A look at Spider-Man's adversaries

San Francisco ChronicleMay 1, 2014 

Batman has comics’ most famed Rogue’s Gallery. But ol’ Webhead ain’t no slouch – his dedicated Spider-Villains may be the second-best-known set of mighty miscreants.

Of course, this can lead to chronic Too-Many-Villainitis. Indeed, the new “Amazing Spider-Man 2” features the Rhino (Paul Giamatti), Electro (Jamie Foxx), and the rebooted return of the biggest Spider-Baddie of all, the Green Goblin (Dane DeHaan).

Here’s a recap of Spider-Man’s onscreen adversaries.

The Green Goblin

As any Spider-Fan will tell you, he is the man. Or the men. Or the women. The Halloweeny, armed-to-the-teeth Goblin has enjoyed numerous manifestations over the years, starting with crazy industrialist Norman Osborn, then his neglected son Harry, then at least three others. He has also spawned a cottage industry of Goblin affiliates, including the Hobgoblin and the Goblinettes.

Movie fans will remember Willem Dafoe’s wacko portrayal in the 2002 “Spider-Man”: “I’m good.” “You’re bad.” “Shut up.” “No, you shut up.” In the new film, DeHaan of “Chronicle” takes up the badness as Harry.


For years, Electro was the sneering crook in a hilarious yellow-and-green, bolt-themed jumpsuit who, frankly, wasted some pretty awesome powers on basic thievery. He powered the Frightful Four and the Sinister Six. In the new film, not much beyond the original’s name (Max Dillon) and a variant of his occupation as an electrical engineer has been retained. The new, blue Electro reads as a hybrid of both Dr. Frankenstein and his creature. Enough attention has been paid to deeper character motivation to draw the Oscar-winning Foxx.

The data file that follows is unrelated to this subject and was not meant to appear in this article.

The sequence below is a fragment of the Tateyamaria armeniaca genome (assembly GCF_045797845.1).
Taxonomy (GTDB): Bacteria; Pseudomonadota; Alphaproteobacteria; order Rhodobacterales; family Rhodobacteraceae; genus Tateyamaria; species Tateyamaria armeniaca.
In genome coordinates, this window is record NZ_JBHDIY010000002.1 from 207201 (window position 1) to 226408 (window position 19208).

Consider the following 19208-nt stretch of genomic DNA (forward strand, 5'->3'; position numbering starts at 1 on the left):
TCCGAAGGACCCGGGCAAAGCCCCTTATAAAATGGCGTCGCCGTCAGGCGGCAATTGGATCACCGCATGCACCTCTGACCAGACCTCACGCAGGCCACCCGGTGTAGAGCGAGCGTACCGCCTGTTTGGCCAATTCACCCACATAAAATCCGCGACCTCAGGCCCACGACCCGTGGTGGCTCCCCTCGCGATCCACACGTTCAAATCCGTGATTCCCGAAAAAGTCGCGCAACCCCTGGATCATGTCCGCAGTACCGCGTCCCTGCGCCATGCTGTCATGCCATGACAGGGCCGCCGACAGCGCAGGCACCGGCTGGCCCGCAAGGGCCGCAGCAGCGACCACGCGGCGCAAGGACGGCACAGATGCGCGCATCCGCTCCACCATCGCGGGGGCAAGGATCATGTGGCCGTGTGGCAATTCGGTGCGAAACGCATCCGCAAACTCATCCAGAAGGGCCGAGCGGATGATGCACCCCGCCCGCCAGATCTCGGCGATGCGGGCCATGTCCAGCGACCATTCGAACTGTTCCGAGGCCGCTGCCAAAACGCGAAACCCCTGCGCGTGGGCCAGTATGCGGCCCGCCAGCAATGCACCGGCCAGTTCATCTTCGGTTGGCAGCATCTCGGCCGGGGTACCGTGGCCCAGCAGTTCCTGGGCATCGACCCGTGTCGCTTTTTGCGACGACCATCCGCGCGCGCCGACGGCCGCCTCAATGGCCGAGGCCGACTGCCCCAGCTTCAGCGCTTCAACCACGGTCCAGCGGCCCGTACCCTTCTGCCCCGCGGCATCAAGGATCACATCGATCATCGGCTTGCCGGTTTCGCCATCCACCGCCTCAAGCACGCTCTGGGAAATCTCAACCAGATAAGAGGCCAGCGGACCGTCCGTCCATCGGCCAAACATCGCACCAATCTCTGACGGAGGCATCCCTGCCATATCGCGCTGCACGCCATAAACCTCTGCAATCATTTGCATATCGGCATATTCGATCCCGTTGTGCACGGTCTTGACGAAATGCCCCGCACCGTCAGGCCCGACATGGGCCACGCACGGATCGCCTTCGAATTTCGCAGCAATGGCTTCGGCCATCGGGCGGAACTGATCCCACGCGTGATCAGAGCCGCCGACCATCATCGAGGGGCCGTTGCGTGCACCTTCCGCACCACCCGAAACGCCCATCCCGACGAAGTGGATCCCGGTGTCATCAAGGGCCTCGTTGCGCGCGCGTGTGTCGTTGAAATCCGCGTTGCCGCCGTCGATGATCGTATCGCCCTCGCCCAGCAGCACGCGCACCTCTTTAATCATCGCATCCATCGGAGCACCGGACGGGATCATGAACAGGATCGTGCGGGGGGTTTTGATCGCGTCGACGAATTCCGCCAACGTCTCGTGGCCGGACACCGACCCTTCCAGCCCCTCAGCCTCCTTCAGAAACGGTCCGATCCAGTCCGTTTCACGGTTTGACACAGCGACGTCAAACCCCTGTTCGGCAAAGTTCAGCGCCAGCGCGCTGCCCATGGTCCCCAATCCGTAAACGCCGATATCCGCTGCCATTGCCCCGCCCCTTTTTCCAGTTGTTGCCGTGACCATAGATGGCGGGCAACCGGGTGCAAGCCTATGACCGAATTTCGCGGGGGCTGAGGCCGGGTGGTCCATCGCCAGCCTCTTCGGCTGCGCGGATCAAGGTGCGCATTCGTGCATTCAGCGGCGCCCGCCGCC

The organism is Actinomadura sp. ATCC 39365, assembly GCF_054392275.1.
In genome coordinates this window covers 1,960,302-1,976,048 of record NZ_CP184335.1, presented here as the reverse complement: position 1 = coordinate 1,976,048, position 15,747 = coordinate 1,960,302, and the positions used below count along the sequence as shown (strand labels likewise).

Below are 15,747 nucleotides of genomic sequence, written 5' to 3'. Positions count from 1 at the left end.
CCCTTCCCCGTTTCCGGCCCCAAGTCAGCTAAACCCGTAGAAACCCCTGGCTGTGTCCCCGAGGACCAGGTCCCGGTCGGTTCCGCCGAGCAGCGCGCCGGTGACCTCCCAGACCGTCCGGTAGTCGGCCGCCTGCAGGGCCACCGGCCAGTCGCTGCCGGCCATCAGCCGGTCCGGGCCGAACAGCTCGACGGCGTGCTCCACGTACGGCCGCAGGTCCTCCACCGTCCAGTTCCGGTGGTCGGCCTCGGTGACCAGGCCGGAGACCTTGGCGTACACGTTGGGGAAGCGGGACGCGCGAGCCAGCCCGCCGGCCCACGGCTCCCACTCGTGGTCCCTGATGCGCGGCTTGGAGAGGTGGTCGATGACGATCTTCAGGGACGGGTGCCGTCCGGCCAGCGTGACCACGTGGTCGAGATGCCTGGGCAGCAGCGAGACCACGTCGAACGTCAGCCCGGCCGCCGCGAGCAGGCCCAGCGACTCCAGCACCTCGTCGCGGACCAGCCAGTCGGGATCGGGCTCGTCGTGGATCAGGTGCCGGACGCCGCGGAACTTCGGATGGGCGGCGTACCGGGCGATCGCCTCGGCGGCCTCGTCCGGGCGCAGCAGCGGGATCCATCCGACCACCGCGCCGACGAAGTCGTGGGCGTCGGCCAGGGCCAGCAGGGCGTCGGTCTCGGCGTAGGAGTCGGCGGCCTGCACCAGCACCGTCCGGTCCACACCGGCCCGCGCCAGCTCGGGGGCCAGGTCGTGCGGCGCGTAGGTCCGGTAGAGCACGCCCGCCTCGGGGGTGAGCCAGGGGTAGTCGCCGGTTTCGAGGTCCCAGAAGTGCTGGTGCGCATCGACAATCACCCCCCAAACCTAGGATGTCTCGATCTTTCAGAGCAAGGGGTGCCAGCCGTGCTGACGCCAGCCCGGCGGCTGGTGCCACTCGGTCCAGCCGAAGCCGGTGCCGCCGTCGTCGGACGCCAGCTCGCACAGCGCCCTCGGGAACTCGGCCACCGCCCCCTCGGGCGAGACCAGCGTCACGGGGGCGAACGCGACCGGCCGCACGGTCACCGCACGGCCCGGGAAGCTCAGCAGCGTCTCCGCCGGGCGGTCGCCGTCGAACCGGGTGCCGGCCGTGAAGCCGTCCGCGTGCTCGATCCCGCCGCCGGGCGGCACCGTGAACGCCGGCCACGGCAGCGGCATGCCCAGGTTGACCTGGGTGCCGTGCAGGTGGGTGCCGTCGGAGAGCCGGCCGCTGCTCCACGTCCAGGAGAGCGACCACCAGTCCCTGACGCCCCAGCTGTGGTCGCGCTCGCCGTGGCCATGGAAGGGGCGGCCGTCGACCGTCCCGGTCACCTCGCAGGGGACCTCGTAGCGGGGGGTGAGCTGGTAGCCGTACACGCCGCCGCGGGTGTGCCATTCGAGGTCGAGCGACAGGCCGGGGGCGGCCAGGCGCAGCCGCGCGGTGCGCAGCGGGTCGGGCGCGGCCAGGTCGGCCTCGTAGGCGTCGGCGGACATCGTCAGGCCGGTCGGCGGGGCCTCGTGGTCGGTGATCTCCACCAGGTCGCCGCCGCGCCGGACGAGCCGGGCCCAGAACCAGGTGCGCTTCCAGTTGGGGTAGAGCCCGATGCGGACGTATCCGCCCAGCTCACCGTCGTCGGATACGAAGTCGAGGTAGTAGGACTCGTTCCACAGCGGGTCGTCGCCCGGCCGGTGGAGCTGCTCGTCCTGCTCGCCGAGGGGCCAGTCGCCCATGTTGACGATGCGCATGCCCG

The Rhino

Another super-soldier variant, an Eastern-Bloc thug blasted with what we’ll call “MacGuffin Rays” to become really, really strong and stuff. He wears a rhinoceros suit made of a super-polymer they should have called “Rhinoplastic.” In the movie, he’ll apparently get a less-awesome but more-bulky Iron Man-ish suit of armor. Giamatti has said that Rhino is his favorite Marvel character, which is kind of like saying Ernie Riles is your favorite San Francisco Giant.

The Lizard

Nice-guy scientist Dr. Curt Connors tried to reboot a lost limb, creating a formula based on reptilian DNA that – surprise – turned him into a leapin’ lizard man. Just think of how freaking cool it is for kids to read a comic with a misanthropic reptile in a lab coat. Dylan Baker apparently grew a movable quadrate bone for the role in “The Amazing Spider-Man,” but, sadly, shed the coat.

Dr. Octopus

Who would win in a fight between Dr. Octopus and Hydra? Dr. Otto Octavius, who was apparently named by the Bureau of Foreshadowing, is another in a long line of anti-Spidey mad scientists. Doc Ock was an unpleasant guy whose brilliant invention of a harness with four robotic tentacles became fused to him in a nuclear accident and controlled by his nuke-mutated brain. In “Spider-Man 2’s” movie-softened version, he was a great guy who just happened to go through the same accident-turns-good-guy-bad process that produced the first movie’s Green Goblin.


One of the most popular of the bunch, an alien symbiote costume that turned Spider-Man into Super-Spider-Man. Then Spidey found it was kind of eating his soul, which in “Spider-Man 3” caused him to participate in a dance number. So he dumped it and, of course, a creature impervious to such harm because of the lack of said soul – a journalist – picked it up and became the unfriendly neighborhood Spider-Man.


A petty crook who came into contact with irradiated sand and gained the power to turn himself into sand and pebbles. He can be defeated by his natural enemy, a bucket of water. Really, the best thing about him is his real (fake) name, Flint Marko.

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